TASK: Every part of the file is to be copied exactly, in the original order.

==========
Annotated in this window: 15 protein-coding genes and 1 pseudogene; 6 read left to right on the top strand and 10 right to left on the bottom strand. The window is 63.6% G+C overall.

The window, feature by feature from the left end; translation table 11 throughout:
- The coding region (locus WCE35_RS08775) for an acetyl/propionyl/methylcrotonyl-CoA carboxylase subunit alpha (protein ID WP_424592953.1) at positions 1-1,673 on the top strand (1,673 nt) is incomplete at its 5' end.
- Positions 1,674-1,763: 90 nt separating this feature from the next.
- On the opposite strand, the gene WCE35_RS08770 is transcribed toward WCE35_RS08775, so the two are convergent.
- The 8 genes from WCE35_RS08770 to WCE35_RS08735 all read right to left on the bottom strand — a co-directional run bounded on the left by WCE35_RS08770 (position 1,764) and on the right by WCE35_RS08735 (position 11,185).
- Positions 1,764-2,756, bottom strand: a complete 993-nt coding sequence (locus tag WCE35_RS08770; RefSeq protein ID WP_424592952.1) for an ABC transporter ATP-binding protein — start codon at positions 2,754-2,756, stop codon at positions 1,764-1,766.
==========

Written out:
Annotated in this window: 15 protein-coding genes and 1 pseudogene; 6 read left to right on the top strand and 10 right to left on the bottom strand. The window is 63.6% G+C overall.

The window, feature by feature from the left end; translation table 11 throughout:
- The coding region (locus WCE35_RS08775) for an acetyl/propionyl/methylcrotonyl-CoA carboxylase subunit alpha (protein ID WP_424592953.1) at positions 1-1,673 on the top strand (1,673 nt) is incomplete at its 5' end.
- Positions 1,674-1,763: 90 nt separating this feature from the next.
- On the opposite strand, the gene WCE35_RS08770 is transcribed toward WCE35_RS08775, so the two are convergent.
- The 8 genes from WCE35_RS08770 to WCE35_RS08735 all read right to left on the bottom strand — a co-directional run bounded on the left by WCE35_RS08770 (position 1,764) and on the right by WCE35_RS08735 (position 11,185).
- Positions 1,764-2,756, bottom strand: a complete 993-nt coding sequence (locus tag WCE35_RS08770; RefSeq protein ID WP_424592952.1) for an ABC transporter ATP-binding protein — start codon at positions 2,754-2,756, stop codon at positions 1,764-1,766.